The real reason for their ire was not the frames themselves, but how they were treated. As the mill owners tried to increase their profits by bringing in machines that produced inferior stockings, the skilled workers were replaced by unskilled men, on much lower wages. Profits soared, quality dropped, men became poorer and mere accessories to the new working processes. A lack of organised unionization, and factory owners unwilling to listen to their worker’s concerns, led to desperate acts committed by desperate people. Looms and frames were smashed, not due to some backwards fear of the new, but because everyone lost out, except for the boss, who got fatter while churning out. What the Luddites were against was not technology, but the early stirrings of the Free-market and the inequities that bought with it.

And the public loved them, shielding them from the army who were drafted in to find the ringleaders. Riots broke out when suspects were arrested, to the extent the Riot Act was read in Nottingham that September. The movement moved NorthWest, to the factories and mills of Lancashire, and for a while Spencer Percevel’s goverment feared revolution, passing the hilariously specific ‘Frame Breaking Act’ . This was punishable by death, and was enforced with gusto and indiscriminately: in Manchester, a 12 year old by the name of Abraham Charslton was hung after being caught near the scene of an arson. He was led to the gallows, crying for his mother, and was most probably innocent, as the incident was contrived by a local magistrate to justify a crackdown on suspected Luddites in the area.

For five years, they raged across the industrial landscape, and inspired many of the movements that followed from there, most notably the Pentrich Rising, where a small army of Nottinghamshire and Derbyshire stocking-makers decided to march on London with the rather fuzzy aim of ‘cancelling the National Debt’, which is mad but possibly more sane than letting Gideon Osborne try.

So, next time you go to call someone a Luddite, think on. Find a better name. Its time to reclaim the word and use it to describe those who are driven by the crapness of modern working practices to take up arms and make a stand, and not as a dismissive term for someone who hasn’t got a smartphone.

Happy two hundreth birthday, Ned. We might be seeing you again soon.


Halfway through writing that, my blogging software crashed and I lost 500 words. I was *this* close to throwing my laptop at the wall before the irony of doing that sank in and I sensibly calmed down.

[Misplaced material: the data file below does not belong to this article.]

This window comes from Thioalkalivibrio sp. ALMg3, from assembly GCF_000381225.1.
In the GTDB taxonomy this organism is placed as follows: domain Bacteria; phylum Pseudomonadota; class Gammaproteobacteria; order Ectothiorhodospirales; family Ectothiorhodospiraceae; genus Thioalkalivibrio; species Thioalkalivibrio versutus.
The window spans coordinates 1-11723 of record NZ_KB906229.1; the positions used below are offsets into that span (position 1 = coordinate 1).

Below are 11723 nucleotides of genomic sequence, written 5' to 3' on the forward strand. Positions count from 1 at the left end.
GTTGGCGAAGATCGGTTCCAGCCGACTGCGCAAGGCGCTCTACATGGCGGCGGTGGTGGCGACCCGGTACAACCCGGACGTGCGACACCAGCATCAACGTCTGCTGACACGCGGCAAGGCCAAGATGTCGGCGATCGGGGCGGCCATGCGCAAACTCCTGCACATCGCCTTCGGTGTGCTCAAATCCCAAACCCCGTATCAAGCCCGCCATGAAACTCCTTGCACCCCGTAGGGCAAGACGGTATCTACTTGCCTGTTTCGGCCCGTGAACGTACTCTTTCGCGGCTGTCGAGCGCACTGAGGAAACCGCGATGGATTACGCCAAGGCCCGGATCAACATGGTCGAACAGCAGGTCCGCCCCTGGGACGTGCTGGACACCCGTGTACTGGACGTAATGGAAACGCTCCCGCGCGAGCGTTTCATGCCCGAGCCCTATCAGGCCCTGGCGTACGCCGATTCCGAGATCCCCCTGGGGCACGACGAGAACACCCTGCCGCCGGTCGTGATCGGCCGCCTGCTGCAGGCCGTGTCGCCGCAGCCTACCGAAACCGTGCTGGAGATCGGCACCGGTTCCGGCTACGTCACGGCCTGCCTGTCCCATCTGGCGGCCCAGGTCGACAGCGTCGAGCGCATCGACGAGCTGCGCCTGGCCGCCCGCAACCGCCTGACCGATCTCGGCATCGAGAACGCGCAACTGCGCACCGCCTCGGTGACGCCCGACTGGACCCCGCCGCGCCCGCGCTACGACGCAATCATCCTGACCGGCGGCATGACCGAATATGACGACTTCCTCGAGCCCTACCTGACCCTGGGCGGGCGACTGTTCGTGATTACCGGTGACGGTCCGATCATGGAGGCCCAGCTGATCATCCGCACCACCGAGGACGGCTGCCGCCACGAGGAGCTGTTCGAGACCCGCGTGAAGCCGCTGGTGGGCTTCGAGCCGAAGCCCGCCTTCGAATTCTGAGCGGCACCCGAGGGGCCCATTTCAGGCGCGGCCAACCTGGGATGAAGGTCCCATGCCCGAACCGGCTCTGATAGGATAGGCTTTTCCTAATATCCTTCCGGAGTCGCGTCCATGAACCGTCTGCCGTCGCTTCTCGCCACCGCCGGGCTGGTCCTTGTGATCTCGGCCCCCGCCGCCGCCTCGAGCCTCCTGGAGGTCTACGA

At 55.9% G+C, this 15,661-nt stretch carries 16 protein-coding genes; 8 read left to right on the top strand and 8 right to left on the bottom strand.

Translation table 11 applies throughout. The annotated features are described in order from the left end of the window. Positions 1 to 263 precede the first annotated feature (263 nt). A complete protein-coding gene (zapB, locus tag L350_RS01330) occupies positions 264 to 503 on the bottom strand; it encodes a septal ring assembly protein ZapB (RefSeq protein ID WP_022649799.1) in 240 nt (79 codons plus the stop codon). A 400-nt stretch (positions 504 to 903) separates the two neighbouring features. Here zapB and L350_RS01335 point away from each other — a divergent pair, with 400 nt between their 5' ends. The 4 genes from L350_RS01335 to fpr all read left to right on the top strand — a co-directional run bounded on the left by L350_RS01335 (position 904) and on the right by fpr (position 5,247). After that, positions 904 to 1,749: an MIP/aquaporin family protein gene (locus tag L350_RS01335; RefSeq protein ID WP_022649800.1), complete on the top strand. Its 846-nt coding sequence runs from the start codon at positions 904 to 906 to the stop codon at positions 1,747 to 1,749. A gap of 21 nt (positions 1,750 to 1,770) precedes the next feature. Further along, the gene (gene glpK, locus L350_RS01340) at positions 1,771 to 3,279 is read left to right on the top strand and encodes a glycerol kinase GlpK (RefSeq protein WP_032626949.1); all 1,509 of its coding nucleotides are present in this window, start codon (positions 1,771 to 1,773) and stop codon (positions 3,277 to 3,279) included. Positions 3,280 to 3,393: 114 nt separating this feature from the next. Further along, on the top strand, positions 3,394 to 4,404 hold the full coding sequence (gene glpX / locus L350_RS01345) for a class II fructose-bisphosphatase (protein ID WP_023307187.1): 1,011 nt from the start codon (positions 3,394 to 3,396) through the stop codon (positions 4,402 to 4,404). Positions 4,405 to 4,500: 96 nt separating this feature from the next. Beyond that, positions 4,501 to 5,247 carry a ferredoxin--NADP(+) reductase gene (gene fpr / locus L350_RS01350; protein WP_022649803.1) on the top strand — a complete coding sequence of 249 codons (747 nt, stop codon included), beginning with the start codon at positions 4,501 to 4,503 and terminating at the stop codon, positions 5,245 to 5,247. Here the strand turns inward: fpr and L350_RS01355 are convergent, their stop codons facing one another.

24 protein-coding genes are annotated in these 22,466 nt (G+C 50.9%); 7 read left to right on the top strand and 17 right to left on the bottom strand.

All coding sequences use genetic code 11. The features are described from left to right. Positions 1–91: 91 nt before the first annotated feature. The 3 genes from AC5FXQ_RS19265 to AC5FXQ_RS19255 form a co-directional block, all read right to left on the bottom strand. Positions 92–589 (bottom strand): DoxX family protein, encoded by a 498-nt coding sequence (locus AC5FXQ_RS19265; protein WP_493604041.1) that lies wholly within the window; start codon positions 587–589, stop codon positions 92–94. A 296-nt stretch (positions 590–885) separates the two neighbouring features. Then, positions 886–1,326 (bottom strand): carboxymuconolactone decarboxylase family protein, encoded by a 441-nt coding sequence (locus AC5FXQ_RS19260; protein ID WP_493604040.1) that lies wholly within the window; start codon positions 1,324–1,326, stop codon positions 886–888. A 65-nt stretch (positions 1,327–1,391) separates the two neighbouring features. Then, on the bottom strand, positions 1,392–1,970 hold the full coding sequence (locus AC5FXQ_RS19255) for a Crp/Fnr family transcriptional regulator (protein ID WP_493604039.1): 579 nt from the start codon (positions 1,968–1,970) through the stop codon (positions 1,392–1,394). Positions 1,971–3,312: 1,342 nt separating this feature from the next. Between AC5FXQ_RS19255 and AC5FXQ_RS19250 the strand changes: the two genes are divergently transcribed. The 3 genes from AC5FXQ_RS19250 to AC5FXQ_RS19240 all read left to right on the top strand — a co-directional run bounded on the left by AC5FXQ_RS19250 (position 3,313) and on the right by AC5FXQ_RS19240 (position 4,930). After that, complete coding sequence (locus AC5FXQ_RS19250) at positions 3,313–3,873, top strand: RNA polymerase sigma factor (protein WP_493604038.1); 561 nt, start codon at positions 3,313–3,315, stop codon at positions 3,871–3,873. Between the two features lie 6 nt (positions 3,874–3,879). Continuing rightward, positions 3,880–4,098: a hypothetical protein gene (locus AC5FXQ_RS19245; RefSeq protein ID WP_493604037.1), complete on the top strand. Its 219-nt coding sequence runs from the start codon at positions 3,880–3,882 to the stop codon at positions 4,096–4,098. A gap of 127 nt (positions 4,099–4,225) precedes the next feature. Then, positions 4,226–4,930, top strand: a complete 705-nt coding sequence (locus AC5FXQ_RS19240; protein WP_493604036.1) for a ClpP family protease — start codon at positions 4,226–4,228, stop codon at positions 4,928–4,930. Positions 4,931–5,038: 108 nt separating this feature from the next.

So, who is my Beestonian Hero/ Villian of 2010? What are the best additions and most missed things of the last year? All will be revealed very soon, so feel free to give me more sugggestions…

Happy New Beestonia!/ The Best and Very Worst of 2010/ David Miliband’s Crotch


It’s probably good form to start this by wishing everyone who stumbles across this post a Happy New Year; I guarantee yours was better than mine, which was spent in the grips of the prosaically named Winter Vomiting Disease. If you haven’t had it yet (and this is my second time in three years, so I’ve probably had your allocation), its best described as  either: your body suddenly deciding to put you on the ultimate weight-loss programme; an invisible hand grabbing you and rinsing you out ; or my favourite and courtesy of an ex-housemate of mine: ‘spending three days as some foul Catherine-Wheel’.

I hope that helped with your hangovers. In no way am I bitter that when you lot were out enjoying yourselves at fancy soirees and suchlike, I was bent double over a cistern wondering when my kidneys would pop out. No, I had a great time, weak as a kitten in a steam-room, watching my body turn itself inside out.

Enough, Matt, enough. You didn’t come here to read about my ailments ( if you have though, please read this blog: www.mattbeestoniasawfulupsets.vom ). So I shall push on with a very swift review of the year that was by far my weirdest, if not Beeston’s oddest, 2010:

The year started off with myself drowning under a sea of cheap Merlot while engaged in an increasingly bizarre conversation with a Malaysian Damsel in Distress, which nearly got made into a radio play, nearly got serialised by a national newspaper and nearly got made into one of those crap books you by in desperation for someone you don’t much like at Christmas. But nada, so bah, I will have to find my fortune by taking up an offer a very nice Nigerian Prince has made to me, once I save up ten weeks dole to pay for the processing fee.

Around the time I was writing that epic, I also became single, and thus plunged into the murky waters that is internet dating. I didn’t write too much about this at the time; some unexpected discretion arose in me that has obviously died back considering the first paragraph of this piece. It was a very brief, yet fun experience, yet I sort of got it all wrong and when one ‘date’ asked me if I wanted to go on holiday with her abroad, I didn’t think this was odd in the slightest and did so. After all, we’d been on three dates by then.

Inevitably, we had a row on the Indigo to East Midlands, weren’t talking on the Ryanair to Malaga, and by the time we’d reached our apartment had declared war on each other, each others families, each others friends, and anything connected however loosely to each other (yeah, screw you, Malibu). I ended up in a grotty derelict yet cheap pension without shoes, overheard a murder, had to walk around in the day with my rucksack/ big coat on and eventually had a fist fight on the street with an unfortunate pickpocket who decided to dip me when my patience made The Hulk look like a Care Bear. It was such a traumatic trip that I pledged to never go abroad again(, and yes, Dear Reader, I have kept to that pledge. Nothing to do with being super-poor, oh no, and if you were to offer me an all expenses trip to the Maldives until it gets a bit bloody warmer here, I will refuse. Go on, try me.